February 2021 // The Post-Production Edition

Each artist must find a workflow that suits them, so by no means is what I’m about to outline any sort of portrait editing scripture. This is what works for me! Let’s walk through my entire process with one image so you can see what I see.

STEP 1. LIGHTROOM

Ah yes, the ever-present Lightroom versus Adobe Camera Raw debate. Lightroom is where I got started prior to learning to edit in Photoshop. It was my comfort zone, it still works—no complaints! Once I’ve selected my chosen image, I always enable profile corrections to remove any lens distortion and then crop to my desired ratio. For portrait orientation, my preferred crop is 4:5. I typically shoot underexposed, as you can see from the RAW image. I find this helps me to achieve my desired look in post-production, and I make any initial modifications to my tone at this point. My super secret: I almost always hit auto just to see what Lightroom will choose! About 50% of the time, the program’s choices are not too far off from my personal preference, and I will make small tweaks from there. As seen in the accompanying screen shot, I’ve brought my highlights down completely and have raised my shadows to prepare the image for a “painterly” look. I have scaled up my whites to balance the loss of highlights. Since the color in this image is fairly simple, I have not made any changes to my HSL; however, I will should an image call for it.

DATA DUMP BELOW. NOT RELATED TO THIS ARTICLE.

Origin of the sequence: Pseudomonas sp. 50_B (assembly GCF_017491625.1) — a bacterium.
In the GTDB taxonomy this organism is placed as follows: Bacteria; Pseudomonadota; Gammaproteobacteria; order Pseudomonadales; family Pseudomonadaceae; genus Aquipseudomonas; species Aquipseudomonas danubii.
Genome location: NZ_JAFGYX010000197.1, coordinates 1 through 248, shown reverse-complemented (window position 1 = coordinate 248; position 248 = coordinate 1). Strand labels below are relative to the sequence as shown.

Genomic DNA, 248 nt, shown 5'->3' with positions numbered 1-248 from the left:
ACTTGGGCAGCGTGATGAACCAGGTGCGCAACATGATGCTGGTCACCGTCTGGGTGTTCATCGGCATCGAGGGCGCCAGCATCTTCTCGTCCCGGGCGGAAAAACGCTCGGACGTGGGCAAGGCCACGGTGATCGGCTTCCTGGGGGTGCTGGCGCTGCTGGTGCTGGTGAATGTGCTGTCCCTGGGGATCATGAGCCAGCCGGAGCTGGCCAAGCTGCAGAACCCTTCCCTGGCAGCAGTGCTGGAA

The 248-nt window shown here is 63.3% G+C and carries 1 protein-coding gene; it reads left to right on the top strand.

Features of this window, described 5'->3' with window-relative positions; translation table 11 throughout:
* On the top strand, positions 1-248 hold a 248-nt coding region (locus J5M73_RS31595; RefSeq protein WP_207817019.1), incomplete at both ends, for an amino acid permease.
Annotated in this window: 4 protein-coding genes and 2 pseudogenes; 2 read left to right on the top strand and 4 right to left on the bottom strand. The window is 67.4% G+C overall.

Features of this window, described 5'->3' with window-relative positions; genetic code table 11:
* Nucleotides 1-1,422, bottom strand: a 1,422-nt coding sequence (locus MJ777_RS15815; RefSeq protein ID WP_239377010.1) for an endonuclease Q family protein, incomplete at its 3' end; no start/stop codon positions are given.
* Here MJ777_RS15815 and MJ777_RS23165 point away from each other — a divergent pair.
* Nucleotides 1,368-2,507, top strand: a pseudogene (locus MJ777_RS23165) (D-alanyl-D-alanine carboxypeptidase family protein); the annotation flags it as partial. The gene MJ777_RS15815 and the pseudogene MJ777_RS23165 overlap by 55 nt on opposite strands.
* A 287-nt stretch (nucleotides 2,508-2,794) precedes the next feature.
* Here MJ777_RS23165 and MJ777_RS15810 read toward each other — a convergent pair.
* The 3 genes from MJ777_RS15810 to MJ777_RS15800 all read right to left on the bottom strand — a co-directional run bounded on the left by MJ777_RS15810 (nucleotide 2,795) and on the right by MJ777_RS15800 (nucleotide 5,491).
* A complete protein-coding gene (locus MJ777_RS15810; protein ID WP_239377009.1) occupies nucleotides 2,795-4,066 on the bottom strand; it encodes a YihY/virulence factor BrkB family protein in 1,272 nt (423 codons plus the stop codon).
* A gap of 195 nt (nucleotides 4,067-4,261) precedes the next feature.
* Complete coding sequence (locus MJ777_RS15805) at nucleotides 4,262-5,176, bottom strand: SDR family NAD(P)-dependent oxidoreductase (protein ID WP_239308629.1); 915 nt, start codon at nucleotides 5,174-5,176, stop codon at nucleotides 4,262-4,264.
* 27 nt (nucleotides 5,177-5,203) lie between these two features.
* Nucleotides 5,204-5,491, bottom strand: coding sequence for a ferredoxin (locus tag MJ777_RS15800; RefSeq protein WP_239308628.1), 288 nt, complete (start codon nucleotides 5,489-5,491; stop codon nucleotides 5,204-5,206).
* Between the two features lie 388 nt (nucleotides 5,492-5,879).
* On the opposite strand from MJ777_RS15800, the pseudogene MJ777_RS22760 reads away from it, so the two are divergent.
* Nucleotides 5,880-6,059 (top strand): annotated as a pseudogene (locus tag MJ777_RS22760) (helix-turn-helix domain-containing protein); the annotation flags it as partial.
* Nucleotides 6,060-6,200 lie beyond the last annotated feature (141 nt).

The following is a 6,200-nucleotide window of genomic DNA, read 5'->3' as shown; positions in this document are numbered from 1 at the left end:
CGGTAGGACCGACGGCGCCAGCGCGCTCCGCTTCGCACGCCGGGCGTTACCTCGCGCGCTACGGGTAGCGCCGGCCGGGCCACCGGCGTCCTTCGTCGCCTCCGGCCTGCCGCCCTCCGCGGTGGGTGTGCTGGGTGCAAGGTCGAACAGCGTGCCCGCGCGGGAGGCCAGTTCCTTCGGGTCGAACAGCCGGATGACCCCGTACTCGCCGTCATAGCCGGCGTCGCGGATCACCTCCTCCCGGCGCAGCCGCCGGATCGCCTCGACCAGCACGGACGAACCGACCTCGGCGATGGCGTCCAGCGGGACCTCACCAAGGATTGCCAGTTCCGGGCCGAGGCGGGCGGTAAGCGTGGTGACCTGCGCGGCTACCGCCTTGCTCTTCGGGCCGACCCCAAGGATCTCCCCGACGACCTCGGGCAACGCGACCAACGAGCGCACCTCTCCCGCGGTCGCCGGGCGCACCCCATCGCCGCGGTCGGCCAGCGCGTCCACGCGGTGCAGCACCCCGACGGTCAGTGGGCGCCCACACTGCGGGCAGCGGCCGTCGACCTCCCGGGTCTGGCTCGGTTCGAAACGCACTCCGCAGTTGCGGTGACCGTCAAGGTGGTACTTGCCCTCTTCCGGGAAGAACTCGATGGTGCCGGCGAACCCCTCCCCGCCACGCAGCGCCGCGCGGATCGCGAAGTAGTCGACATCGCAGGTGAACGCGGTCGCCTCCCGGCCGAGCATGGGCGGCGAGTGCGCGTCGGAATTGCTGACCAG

lr panel

lr adjustments

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